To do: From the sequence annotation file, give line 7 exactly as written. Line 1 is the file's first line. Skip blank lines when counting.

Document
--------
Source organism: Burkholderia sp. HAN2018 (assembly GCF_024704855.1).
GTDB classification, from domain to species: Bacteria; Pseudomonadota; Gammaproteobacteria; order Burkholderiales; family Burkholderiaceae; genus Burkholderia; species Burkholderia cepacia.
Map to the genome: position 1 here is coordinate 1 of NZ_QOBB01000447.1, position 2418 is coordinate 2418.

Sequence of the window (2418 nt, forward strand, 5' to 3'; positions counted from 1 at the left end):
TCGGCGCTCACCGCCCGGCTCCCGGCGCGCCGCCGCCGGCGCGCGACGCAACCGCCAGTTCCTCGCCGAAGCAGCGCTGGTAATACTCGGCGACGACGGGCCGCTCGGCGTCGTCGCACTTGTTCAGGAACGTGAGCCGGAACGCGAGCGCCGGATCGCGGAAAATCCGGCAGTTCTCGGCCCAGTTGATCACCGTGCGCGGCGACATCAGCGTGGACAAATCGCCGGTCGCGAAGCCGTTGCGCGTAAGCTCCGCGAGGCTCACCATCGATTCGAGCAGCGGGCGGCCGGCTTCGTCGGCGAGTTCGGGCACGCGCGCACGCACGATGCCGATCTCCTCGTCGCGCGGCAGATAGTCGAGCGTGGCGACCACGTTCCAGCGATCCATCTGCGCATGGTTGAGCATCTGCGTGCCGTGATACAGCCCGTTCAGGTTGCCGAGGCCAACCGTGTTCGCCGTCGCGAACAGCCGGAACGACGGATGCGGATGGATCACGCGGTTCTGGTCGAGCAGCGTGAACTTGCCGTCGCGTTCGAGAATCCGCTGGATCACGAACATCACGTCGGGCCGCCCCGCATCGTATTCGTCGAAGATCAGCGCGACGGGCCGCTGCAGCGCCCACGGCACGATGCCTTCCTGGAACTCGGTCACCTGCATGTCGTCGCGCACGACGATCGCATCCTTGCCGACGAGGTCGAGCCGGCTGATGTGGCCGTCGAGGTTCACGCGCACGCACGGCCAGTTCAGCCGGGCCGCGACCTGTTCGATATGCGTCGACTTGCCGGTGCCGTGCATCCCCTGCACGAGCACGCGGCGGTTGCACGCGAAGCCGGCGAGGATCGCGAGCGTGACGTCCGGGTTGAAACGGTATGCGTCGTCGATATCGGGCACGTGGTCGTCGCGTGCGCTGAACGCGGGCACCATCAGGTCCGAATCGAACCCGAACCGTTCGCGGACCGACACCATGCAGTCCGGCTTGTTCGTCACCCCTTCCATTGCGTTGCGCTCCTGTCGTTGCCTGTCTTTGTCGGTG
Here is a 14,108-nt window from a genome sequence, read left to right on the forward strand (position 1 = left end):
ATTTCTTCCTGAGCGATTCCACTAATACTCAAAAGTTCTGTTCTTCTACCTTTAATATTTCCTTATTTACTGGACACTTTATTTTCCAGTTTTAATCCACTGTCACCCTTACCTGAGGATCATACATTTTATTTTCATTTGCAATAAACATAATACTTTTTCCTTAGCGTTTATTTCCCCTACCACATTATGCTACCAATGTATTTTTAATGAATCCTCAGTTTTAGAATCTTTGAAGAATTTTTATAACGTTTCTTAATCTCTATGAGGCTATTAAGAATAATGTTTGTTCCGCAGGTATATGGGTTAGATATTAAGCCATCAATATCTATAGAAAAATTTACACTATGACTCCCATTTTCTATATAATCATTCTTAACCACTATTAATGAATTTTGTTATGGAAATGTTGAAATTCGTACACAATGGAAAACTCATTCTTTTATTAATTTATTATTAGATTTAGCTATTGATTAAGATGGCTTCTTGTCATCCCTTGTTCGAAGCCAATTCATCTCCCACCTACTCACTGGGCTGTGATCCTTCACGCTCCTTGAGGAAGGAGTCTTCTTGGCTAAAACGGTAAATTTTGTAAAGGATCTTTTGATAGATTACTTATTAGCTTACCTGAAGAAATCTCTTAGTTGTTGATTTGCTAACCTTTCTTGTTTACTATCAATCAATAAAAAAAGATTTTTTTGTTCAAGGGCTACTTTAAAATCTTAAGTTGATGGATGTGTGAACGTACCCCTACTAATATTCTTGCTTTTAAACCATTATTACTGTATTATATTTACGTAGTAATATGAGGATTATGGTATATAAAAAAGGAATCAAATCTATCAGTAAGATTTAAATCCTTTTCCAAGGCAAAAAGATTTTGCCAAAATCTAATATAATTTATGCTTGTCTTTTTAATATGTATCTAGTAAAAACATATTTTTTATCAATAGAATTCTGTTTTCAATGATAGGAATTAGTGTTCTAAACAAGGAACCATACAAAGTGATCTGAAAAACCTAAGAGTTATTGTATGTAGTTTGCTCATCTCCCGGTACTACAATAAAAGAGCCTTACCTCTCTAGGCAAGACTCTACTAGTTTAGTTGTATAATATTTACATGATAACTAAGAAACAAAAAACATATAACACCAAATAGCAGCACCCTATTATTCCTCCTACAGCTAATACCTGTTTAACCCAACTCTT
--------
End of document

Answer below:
ATTTCTTCCTGAGCGATTCCACTAATACTCAAAAGTTCTGTTCTTCTACCTTTAATATTTCCTTATTTACTGGACACTTTATTTTCCAGTTTTAATCCACTGTCACCCTTACCTGAGGATCATACATTTTATTTTCATTTGCAATAAACATAATACTTTTTCCTTAGCGTTTATTTCCCCTACCACATTATGCTACCAATGTATTTTTAATGAATCCTCAGTTTTAGAATCTTTGAAGAATTTTTATAACGTTTCTTAATCTCTATGAGGCTATTAAGAATAATGTTTGTTCCGCAGGTATATGGGTTAGATATTAAGCCATCAATATCTATAGAAAAATTTACACTATGACTCCCATTTTCTATATAATCATTCTTAACCACTATTAATGAATTTTGTTATGGAAATGTTGAAATTCGTACACAATGGAAAACTCATTCTTTTATTAATTTATTATTAGATTTAGCTATTGATTAAGATGGCTTCTTGTCATCCCTTGTTCGAAGCCAATTCATCTCCCACCTACTCACTGGGCTGTGATCCTTCACGCTCCTTGAGGAAGGAGTCTTCTTGGCTAAAACGGTAAATTTTGTAAAGGATCTTTTGATAGATTACTTATTAGCTTACCTGAAGAAATCTCTTAGTTGTTGATTTGCTAACCTTTCTTGTTTACTATCAATCAATAAAAAAAGATTTTTTTGTTCAAGGGCTACTTTAAAATCTTAAGTTGATGGATGTGTGAACGTACCCCTACTAATATTCTTGCTTTTAAACCATTATTACTGTATTATATTTACGTAGTAATATGAGGATTATGGTATATAAAAAAGGAATCAAATCTATCAGTAAGATTTAAATCCTTTTCCAAGGCAAAAAGATTTTGCCAAAATCTAATATAATTTATGCTTGTCTTTTTAATATGTATCTAGTAAAAACATATTTTTTATCAATAGAATTCTGTTTTCAATGATAGGAATTAGTGTTCTAAACAAGGAACCATACAAAGTGATCTGAAAAACCTAAGAGTTATTGTATGTAGTTTGCTCATCTCCCGGTACTACAATAAAAGAGCCTTACCTCTCTAGGCAAGACTCTACTAGTTTAGTTGTATAATATTTACATGATAACTAAGAAACAAAAAACATATAACACCAAATAGCAGCACCCTATTATTCCTCCTACAGCTAATACCTGTTTAACCCAACTCTT